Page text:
Aftershocks from the “WannaCry” Cyber-attack
By Sherri Marie Carr, The S. M. Carr Law Firm, Ltd. Co.
The WannaCry cyberattack that began May 12, 2017, impacted 150 countries and “hundreds of thousands of computers[.]” On December 18, 2017, Thomas Bossert, the White House Homeland Security advisor, informed the public, in an article published by The Wall Street Journal, that the United States blamed North Korea for the worldwide WannaCry ransom attack, alleging that the United States had proof of North Korea’s involvement in the attack. Further corroborating the content from his article, Bossert held a White House press briefing on December 19, 2017, where he reiterated this information and stated that “[t]he United Kingdom, Australia, Canada, New Zealand, and Japan have seen our analysis, and they join us in denouncing North Korea for WannaCry.” The United States government has provided no information on any upcoming action it is considering against North Korea for the cyberattack, but Bossert stressed that the United States must lead the way in these efforts. Microsoft, Facebook, and others have intentionally disrupted activity from “North Korean regime hackers” based on information that they were “still infecting computers” globally.
Ninth Circuit Dismisses Privacy Claim under VPPA
By Heidi Kuffel, Skarzynski Black LLC
In Eichenberger v. ESPN, Inc., the Ninth Circuit Court of Appeals recently affirmed dismissal for failure to state a claim in a case alleging that ESPN violated the Video Privacy Protection Act of 1988 (VPPA) by knowingly disclosing personally identifiable information in the form of a streaming device serial number and information about certain videos the plaintiff watched. Plaintiff used the WatchESPN channel on his Roku device, which shared data with Adobe. Adobe allegedly used this data, along with other data it already possessed, to provide aggregate data to ESPN; ESPN in turn allegedly provided this aggregate data to advertisers for demographic and other analytics. Although the court held that the plaintiff had standing, since “the VPPA identifies a substantive right to privacy that suffers any time a video service provider discloses otherwise private information,” the Ninth Circuit held that the information disclosed did not constitute personally identifiable information within the meaning of the VPPA, because the information transmitted by the app could not “identify an individual unless it is combined with other data in Adobe’s possession.”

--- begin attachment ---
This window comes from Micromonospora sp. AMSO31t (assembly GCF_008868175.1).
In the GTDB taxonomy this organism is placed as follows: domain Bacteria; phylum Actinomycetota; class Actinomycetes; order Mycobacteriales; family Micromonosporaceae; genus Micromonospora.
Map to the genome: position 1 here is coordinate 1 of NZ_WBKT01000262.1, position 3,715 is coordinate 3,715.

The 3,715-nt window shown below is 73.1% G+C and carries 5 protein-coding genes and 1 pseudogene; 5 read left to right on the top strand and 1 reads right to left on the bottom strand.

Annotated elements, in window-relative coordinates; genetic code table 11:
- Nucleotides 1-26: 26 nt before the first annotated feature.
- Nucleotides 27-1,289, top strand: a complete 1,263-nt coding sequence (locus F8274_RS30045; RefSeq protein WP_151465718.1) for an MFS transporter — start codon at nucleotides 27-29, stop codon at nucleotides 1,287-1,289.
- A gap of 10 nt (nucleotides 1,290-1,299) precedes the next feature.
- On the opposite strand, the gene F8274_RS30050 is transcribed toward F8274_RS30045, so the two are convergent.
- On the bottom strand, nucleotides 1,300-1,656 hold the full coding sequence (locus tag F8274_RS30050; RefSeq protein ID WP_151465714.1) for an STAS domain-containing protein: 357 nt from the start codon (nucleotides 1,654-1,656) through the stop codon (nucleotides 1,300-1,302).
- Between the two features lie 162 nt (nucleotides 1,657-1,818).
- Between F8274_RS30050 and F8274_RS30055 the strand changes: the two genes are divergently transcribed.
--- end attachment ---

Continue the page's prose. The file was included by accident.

EU Advocate General: Schrems Can’t Bring Class Action Against Facebook
By David Sella-Villa
Maximilian Schrems, the Austrian privacy activist famous for bringing the lawsuit that ended the U.S.-EU Safe Harbor, may have less success with his current case. Schrems filed a class action in Austria alleging Facebook’s violation of his privacy and data-protection rights under EU law. The Austrian high court asked the European Court of Justice (ECJ) to rule on (1) whether Schrems was still in fact a “consumer,” and (2) whether he could bring a class action under these claims. On November 14, 2017, EU Advocate General Michal Bobek advised the ECJ that (1) Schrems is still a consumer, but (2) he may not bring class actions for these claims, citing concerns about forum shopping. The ECJ typically follows the Advocate General’s advice, and will likely decide the case next year.
French Regulators Give Facebook and WhatsApp 30 Days to Comply with French Data Protection Act
By Michael Silvestro, Skarzynski Black LLC
The CNIL, France’s data privacy regulator, has issued formal notices to Facebook and WhatsApp alleging that Facebook, WhatsApp’s owner, has violated the French Data Protection Act by sharing WhatsApp’s user data with Facebook. The CNIL alleges that data transfers between WhatsApp and Facebook for “business intelligence” purposes lack a legal foundation and that user content was not “validly” collected because the purpose of the collection was not sufficiently specified. The CNIL further alleged that users could not opt out of the transfers; rather, the only other option would be to uninstall the application. Per the CNIL, failure to comply may result in a significant fine. This is not the first time that European regulators have intervened with Facebook and WhatsApp; in May, the European Commission fined Facebook 110 million euros for providing “incorrect or misleading” information regarding its acquisition of WhatsApp.
Germany’s Antitrust Regulator Challenges Facebook Data Collection
By Michael Silvestro, Skarzynski Black LLC
Germany’s antitrust regulator, the Federal Cartel Office (FCO), has alleged that Facebook collects user data in a manner that violates German competition law. The FCO alleges that, with more than 90 percent market share, Facebook is the dominant social network in Germany, leaving users with no alternative but to accept terms of service that include consent for collection of third-party data. The FCO challenges that due to its market position, Facebook users have not effectively consented to Facebook’s data tracking of users beyond its social network—or the merging of that data into Facebook user accounts for advertising purposes. The FCO’s actions signal a potential expansion of antitrust enforcement. If European antitrust laws are enforced with regard to big data collection, it could ultimately create issues for many companies whose business models rely on data collection, analytics, or associated advertising.